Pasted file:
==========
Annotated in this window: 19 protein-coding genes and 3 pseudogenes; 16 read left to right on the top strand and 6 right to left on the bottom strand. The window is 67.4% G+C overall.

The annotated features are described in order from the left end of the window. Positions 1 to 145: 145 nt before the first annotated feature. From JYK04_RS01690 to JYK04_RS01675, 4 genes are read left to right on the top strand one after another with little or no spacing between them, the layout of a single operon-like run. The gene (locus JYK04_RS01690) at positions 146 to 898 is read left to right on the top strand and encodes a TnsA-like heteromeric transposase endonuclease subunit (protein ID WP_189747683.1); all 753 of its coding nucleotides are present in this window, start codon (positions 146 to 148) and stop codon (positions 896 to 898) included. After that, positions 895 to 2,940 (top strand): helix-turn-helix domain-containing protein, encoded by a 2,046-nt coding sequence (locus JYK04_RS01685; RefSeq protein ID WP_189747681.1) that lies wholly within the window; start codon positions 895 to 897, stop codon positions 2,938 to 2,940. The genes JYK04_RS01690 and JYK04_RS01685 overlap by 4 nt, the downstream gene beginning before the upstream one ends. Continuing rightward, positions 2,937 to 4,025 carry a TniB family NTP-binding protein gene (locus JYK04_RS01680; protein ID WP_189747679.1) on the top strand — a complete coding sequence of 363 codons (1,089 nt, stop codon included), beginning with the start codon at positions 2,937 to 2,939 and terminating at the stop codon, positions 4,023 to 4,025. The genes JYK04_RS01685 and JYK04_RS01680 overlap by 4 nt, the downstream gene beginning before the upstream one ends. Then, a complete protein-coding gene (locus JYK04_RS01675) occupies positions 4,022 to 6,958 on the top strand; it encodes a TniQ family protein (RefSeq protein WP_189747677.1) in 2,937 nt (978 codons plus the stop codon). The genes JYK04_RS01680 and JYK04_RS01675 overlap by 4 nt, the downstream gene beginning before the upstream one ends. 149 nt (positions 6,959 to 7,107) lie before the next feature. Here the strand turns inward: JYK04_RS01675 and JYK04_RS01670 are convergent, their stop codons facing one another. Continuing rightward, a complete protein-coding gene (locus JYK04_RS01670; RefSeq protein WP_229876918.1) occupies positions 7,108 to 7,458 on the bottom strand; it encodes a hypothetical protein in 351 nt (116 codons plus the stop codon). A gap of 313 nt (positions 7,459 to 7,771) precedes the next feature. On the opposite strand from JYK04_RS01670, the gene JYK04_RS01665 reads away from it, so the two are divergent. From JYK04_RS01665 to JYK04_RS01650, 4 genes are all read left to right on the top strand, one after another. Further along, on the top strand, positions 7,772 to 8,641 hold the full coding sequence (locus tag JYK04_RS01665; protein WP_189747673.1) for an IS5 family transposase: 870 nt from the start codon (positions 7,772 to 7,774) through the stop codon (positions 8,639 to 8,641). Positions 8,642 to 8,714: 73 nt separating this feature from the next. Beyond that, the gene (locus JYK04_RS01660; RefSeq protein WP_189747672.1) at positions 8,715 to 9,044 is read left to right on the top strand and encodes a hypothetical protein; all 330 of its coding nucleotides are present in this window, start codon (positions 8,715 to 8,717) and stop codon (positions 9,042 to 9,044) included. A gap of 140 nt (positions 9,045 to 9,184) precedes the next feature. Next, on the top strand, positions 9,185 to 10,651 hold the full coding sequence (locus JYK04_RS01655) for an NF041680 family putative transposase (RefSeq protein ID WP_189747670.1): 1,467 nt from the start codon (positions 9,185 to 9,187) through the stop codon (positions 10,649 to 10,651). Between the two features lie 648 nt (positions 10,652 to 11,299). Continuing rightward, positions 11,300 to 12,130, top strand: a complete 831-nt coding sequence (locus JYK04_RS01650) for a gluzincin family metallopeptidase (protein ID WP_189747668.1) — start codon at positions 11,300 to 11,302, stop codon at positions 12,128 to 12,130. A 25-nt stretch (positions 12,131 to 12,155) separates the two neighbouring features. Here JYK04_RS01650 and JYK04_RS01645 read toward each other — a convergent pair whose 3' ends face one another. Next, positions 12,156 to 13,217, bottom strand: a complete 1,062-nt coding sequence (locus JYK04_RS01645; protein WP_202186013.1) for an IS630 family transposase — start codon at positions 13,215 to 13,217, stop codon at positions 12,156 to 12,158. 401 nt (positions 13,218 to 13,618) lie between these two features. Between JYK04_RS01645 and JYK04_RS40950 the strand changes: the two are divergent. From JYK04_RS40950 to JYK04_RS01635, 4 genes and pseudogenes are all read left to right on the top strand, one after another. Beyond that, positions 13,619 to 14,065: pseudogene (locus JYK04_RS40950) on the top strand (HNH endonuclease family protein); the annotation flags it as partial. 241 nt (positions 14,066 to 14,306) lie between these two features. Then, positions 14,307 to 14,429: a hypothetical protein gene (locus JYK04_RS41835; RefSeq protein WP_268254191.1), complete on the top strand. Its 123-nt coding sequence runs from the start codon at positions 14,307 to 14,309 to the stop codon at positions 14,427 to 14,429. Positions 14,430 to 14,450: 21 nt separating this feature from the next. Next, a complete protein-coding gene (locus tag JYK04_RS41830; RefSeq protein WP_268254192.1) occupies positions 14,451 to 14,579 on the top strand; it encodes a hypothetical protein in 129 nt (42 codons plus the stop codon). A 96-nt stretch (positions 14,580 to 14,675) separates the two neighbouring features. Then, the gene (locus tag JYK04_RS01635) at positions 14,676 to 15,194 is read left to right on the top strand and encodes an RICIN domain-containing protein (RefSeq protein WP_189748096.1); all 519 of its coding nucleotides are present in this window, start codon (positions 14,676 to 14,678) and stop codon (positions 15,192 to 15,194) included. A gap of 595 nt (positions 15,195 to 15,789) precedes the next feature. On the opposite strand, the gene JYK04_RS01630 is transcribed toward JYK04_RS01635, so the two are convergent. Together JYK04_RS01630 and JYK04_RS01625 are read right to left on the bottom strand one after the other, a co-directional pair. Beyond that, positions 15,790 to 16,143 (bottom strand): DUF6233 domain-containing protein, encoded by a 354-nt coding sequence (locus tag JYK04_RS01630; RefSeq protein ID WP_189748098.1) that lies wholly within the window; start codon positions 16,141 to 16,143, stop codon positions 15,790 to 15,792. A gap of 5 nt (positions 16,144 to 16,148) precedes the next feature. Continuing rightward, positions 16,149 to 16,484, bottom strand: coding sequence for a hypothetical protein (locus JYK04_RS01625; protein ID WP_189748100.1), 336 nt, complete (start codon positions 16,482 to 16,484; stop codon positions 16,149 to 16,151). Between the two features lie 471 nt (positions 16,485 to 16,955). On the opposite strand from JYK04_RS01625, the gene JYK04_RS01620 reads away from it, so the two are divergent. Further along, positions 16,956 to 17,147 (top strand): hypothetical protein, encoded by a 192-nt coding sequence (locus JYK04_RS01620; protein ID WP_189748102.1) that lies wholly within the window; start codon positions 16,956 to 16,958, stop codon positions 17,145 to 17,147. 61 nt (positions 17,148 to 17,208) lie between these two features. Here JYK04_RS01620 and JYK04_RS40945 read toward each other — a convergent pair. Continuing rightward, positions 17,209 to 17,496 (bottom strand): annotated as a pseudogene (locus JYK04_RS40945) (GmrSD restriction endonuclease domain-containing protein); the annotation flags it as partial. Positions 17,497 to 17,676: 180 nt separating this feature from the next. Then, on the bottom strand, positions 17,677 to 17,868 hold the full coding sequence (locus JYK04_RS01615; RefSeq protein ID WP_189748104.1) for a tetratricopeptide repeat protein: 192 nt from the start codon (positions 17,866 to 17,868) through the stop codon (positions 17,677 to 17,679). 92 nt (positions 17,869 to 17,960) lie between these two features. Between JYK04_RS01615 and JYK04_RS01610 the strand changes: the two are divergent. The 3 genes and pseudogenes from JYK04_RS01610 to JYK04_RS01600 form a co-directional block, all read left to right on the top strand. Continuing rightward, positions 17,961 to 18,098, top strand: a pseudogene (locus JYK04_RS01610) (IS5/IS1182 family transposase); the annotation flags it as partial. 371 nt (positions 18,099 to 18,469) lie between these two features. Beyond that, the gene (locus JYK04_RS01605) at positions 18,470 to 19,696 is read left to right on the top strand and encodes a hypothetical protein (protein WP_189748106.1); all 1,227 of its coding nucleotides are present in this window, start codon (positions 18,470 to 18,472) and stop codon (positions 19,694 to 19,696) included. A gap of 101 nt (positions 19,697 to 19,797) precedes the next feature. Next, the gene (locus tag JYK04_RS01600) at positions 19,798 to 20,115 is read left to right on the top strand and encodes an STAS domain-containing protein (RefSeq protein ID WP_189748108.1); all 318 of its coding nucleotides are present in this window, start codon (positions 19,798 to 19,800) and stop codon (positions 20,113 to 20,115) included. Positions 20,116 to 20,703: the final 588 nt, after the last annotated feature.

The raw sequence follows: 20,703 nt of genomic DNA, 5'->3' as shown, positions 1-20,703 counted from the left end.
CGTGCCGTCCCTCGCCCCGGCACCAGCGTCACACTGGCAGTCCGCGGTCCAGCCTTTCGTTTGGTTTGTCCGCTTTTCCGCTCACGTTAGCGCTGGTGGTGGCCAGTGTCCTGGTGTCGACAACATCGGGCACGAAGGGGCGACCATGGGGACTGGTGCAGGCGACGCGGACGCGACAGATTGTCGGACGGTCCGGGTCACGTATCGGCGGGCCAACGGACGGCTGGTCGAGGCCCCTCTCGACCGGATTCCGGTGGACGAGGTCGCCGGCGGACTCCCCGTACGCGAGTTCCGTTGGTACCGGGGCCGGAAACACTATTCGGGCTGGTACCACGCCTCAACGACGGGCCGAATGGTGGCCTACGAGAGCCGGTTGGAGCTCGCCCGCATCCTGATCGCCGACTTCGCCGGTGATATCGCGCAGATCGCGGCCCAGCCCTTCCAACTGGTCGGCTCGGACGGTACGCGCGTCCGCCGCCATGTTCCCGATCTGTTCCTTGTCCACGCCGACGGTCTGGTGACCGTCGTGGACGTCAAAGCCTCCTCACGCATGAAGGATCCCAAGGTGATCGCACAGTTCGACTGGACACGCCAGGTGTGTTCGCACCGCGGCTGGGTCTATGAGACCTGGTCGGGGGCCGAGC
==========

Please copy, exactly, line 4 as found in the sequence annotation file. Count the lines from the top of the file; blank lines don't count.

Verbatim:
CGTGCCGTCCCTCGCCCCGGCACCAGCGTCACACTGGCAGTCCGCGGTCCAGCCTTTCGTTTGGTTTGTCCGCTTTTCCGCTCACGTTAGCGCTGGTGGTGGCCAGTGTCCTGGTGTCGACAACATCGGGCACGAAGGGGCGACCATGGGGACTGGTGCAGGCGACGCGGACGCGACAGATTGTCGGACGGTCCGGGTCACGTATCGGCGGGCCAACGGACGGCTGGTCGAGGCCCCTCTCGACCGGATTCCGGTGGACGAGGTCGCCGGCGGACTCCCCGTACGCGAGTTCCGTTGGTACCGGGGCCGGAAACACTATTCGGGCTGGTACCACGCCTCAACGACGGGCCGAATGGTGGCCTACGAGAGCCGGTTGGAGCTCGCCCGCATCCTGATCGCCGACTTCGCCGGTGATATCGCGCAGATCGCGGCCCAGCCCTTCCAACTGGTCGGCTCGGACGGTACGCGCGTCCGCCGCCATGTTCCCGATCTGTTCCTTGTCCACGCCGACGGTCTGGTGACCGTCGTGGACGTCAAAGCCTCCTCACGCATGAAGGATCCCAAGGTGATCGCACAGTTCGACTGGACACGCCAGGTGTGTTCGCACCGCGGCTGGGTCTATGAGACCTGGTCGGGGGCCGAGC